Despite COVID-19 challenges, Agnico Eagle says it’s in Nunavut for the long term
“We need to build strong partnerships”
The vice-chair and CEO of Agnico Eagle Mines Ltd., which operates two gold mines in Nunavut, says Canadian companies are best positioned to manage mines in the territory, where partnerships with communities are key.
Sean Boyd, speaking on Tuesday, June 16, at an online keynote session at the Canadian Mining Symposium, was referring to the proposed buyout of TMAC Resources Inc.’s Hope Bay mine in western Nunavut by the Chinese state-owned Shandong Gold Mining Co. Ltd.
“We think that should be done by Canadian companies run by Canadians, based in Canada, because we have the understanding of history and we have that sense of pride in the country and that willingness to see people benefit from that opportunity,” Boyd said.
On June 26, TMAC shareholders will vote in a special meeting on the buyout, which, if accepted, must then pass the scrutiny of regulators in Canada and China.
“We’ll leave it to the government and the Inuit associations that this is the type of structure they are comfortable with,” Boyd said.
But he said that if the government decides that the project is not in the best interests of the country, “that doesn’t mean, based on what we know about Nunavut, that that project is dead.”
Hope Bay then will just have to be rethought out, he said.
Boyd gave no indication that Agnico Eagle is ready to jump into buying another gold mine.
Agnico Eagle has had its hands full dealing with COVID-19, which, over the last three months, has led to reduced capacity at seven of the company’s eight mines, including its two gold mines in Nunavut, the Meliadine mine near Rankin Inlet and the Meadowbank complex near Baker Lake.
The complexity and the speed with which decisions were being made, along with the pace of change, increased the challenges of dealing with the pandemic, Boyd said.
One challenge that Boyd didn’t mention was how worries among Nunavut residents about the spread of COVID-19 from the company’s southern miners sparked a blockade of the access road from Rankin Inlet to Meliadine in March.
The company was also recently dealt a delay by Nunavut regulators to its plans to manage effluent disposal from that mine in 2020.
Boyd said Agnico Eagle is still looking to finish 2020 with production levels close to those of last year.
Although hard economic times lie ahead for nearly every industry due to the pandemic, “the gold business should have some of its best relative performance compared to other industries,” he said, because gold is a more secure investment at the moment.
That’s good news for Agnico Eagle and Nunavut, where gold mines add millions of dollars to the territory’s economy in jobs, taxes and other spinoffs: mining turned Nunavut into Canada’s leader in economic growth in 2018 and produced double-digit economic growth in Nunavut in 2019.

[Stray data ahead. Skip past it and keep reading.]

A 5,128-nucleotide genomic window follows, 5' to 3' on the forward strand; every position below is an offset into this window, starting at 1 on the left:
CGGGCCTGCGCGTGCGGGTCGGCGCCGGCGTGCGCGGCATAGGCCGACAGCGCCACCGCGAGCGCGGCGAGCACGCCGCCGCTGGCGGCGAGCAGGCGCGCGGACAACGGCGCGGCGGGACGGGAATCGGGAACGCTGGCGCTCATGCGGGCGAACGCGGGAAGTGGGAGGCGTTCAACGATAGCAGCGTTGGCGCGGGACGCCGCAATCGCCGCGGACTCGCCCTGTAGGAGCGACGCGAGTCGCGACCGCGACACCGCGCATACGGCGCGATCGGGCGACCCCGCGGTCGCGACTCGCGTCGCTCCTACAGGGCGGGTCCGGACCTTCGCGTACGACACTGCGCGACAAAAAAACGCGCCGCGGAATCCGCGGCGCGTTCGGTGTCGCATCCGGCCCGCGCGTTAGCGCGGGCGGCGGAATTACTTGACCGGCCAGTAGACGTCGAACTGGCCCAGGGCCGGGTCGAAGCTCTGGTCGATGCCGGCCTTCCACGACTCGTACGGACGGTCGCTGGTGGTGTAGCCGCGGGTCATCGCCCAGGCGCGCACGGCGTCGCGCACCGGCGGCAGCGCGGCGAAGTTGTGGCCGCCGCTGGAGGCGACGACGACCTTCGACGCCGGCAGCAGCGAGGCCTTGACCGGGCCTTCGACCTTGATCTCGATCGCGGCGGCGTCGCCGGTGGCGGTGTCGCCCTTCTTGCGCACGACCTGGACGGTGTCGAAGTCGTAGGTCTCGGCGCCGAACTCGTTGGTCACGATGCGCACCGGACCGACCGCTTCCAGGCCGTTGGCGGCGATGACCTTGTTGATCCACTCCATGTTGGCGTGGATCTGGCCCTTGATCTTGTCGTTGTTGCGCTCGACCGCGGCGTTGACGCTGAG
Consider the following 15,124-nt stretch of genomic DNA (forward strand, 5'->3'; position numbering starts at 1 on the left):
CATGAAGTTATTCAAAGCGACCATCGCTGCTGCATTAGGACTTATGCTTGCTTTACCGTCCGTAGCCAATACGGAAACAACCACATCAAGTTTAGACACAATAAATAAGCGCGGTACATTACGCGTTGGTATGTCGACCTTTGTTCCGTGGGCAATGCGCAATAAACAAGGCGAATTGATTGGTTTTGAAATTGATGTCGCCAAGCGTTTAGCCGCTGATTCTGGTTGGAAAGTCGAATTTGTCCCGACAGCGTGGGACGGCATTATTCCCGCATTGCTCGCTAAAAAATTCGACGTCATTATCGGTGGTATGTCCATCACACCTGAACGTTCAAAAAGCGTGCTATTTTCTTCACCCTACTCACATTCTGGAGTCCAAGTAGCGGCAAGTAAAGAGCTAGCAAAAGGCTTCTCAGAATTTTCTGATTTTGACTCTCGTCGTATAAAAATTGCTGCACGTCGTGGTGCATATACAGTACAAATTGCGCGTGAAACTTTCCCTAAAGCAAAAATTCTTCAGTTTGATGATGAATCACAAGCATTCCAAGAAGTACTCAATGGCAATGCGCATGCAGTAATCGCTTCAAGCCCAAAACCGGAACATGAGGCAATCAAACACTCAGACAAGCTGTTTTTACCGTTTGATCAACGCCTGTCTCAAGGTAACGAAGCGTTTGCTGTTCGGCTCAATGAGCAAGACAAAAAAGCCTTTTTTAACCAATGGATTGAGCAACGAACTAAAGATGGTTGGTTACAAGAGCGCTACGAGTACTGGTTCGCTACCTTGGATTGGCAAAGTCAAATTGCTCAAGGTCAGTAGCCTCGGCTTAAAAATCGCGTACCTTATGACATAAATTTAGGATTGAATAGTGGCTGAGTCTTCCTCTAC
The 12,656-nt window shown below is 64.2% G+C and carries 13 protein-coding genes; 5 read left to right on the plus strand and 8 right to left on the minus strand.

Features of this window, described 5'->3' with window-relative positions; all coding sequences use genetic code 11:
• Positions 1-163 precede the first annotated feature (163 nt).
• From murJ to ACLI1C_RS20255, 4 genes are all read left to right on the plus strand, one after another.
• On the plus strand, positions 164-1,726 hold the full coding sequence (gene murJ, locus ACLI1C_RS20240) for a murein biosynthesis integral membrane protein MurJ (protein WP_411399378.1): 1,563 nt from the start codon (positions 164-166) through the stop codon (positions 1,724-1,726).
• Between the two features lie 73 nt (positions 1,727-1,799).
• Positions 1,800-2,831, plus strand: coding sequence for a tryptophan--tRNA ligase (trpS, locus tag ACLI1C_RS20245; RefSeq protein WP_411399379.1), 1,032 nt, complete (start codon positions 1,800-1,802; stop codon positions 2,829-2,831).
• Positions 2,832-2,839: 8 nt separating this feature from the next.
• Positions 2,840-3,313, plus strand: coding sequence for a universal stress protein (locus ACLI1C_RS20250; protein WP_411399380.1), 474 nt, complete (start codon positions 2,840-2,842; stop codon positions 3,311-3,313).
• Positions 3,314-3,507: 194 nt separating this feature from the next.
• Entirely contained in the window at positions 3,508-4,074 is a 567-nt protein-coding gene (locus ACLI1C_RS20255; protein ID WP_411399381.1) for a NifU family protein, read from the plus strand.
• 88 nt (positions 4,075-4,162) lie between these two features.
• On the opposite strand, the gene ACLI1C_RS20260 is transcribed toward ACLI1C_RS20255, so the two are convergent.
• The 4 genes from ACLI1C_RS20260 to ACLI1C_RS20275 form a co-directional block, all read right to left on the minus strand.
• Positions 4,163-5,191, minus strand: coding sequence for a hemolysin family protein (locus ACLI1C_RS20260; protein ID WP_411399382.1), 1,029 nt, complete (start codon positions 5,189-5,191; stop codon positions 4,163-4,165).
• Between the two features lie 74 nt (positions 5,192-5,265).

Agnico Eagle aims to have good financial results at year-end, Boyd said, even after what it he described as the “most challenging time” due to COVID-19.
“It’s going to take a while to get things back in shape,” he said, adding that he doesn’t expect to see a vaccine for COVID-19 anytime soon.
The company now plans on increased COVID-19 testing.
Agnico Eagle had more capacity than some governments at the beginning of the pandemic, Boyd said, and was testing for COVID-19 before many other industries at the Meliadine mine, with a new test developed by Laval University.
“We were able to layer on that extra level of comfort and protection for our workers as they returned to work,” Boyd said.
Now plans include expanded testing en route to the mines. This will see mobile COVID-19 tests before departure in Montreal and in Val d’Or for those workers heading to Nunavut, to prevent the introduction of the virus into the territory.
“They will be tested by the time they land in Nunavut,” he said. “Assuming they’re negative, they can embark on their rotation knowing that they are virus-free.”
Overall, Boyd said the pandemic was a learning experience for Agnico Eagle, “to slow things down because things were moving so quickly.”
“We saw it as an opportunity. We knew we would get through this,” he said.
The pandemic also gave the company an opportunity to take care of its employees and communities, he said.
Agnico Eagle sent home its Nunavut-based workers with a base pay, which continues until June 20, and has also provided donations to improve food security in communities near its mine.
Asked why Agnico Eagle has managed to do well so far in Nunavut, Boyd noted the territory lacks infrastructure, money for training, communications, and clean energy, but it’s still a safe and geologically good jurisdiction to work in.
And “we understand our role,” Boyd said. “We’re visitors on someone else’s land. We bring expertise, we bring capital, which means we have to work hard at a partnership, and that’s the only way you’re going to be successful.
“Like the people of Nunavut, we think long-term as a company, and I think there’s a good match. We know we need to be patient to see that value realized and we need to build strong partnerships.”